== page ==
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Tuesday, December 7, 2021

CBN monetarists decried effects of inflation on standard of living

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By Oludare Mayowa

The Central Bank of Nigeria (CBN) monetarists have decried the prevailing inflation rate in the economy and described it as ‘unacceptably high’ and putting pressures on interest rate and negatively impacting standard of living.

According to Adeola Adenikinju, member of the Monetary Policy Committee (MPC), the current inflation rate is putting pressures on domestic interest rates and affecting standard of living of Nigerians and attributed the trend to growing insecurity in the country.

In his personal note at the last MPC meeting, Adenikinju urged the CBN to continue “to use the various administrative tools at its disposal to control excess liquidity in the system.”

He said economic recovery rate is still very weak and fragile, while poverty and unemployment rates are still quite high.

“The security situation in the country is hurting economic recovery, while at the same time, poverty and unemployment also contributes to the worsening security challenge we have.

“As we enter another planting season, the effect of climate change
may have negative impacts on food prices in later part of the year.

“The current efforts of the CBN to promote dry season agriculture would be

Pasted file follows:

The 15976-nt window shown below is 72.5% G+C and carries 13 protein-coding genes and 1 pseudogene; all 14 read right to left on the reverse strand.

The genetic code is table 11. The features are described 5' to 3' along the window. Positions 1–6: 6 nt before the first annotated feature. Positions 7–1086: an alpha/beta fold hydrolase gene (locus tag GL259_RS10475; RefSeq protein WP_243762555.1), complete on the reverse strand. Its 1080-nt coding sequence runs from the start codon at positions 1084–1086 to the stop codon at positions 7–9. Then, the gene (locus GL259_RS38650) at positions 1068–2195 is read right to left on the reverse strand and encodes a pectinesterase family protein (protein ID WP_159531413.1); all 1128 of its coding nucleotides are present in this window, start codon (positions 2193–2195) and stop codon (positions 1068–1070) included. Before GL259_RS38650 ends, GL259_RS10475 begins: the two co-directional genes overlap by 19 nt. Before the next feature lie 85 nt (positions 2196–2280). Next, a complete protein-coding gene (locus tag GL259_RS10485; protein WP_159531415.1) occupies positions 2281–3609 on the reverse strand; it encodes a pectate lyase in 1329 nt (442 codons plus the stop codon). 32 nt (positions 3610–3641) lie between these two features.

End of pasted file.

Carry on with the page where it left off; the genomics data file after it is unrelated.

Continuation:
quite helpful,” Adenikinju said.

However, another member of the MPC, Mike Obadan blamed the rising food prices in the country on the activities of middle men and women including market unions and associations.

READ ALSO: Nigeria, Ghana, 2 others want IMF to invest $30 bln of SDRs in Africa to battle effects of COVID

Obadan said the role of market unions/associations “has become pervasive with their pricing characterised by monopoly/oligopoly practices and arbitrariness.

He said the market is being manipulated in a brazen manner by distributors and retailers to hike prices with impunity.

“Such prices do not reflect market conditions. There is thus the need to monitor their activities to ensure that competitive prices prevail and there is no unbridled exploitation of consumers.

“If the Government cannot go into price regulation, moral suasion will at least demonstrate its awareness of the problem and could be helpful,” Obadan wrote in his personal note at the last MPC meetin.

He said as a basis for improved growth and price deceleration, there is need to ensure stability of the exchange rate.

“But for the fact that agriculture is resilient, the marginal reduction in food inflation would not have been possible in a season which is far from harvest.

“Therefore, while what the government is doing in fighting insecurity is highly appreciated, it is crucial that it does not relent in efforts to ensure security in the country, especially in all the food producing areas,” Obadan said.

On her part, Aishah Ahmad, deputy governor and member of the MPC expressed otpimism that decline in inflation rate which started in April and May will be sustained.

Nigeria inflation declined to 17.93 percent in May from 18.12 percent in April, according to data released by the Nigerian Bureau of Statistics (NBS).

Ahmad said it is expected that deceleration in the rate of inflation will continue as positive impact of government’s investment in the agriculture and manufacturing sectors continue to manifest through increased output and product supply in the market.

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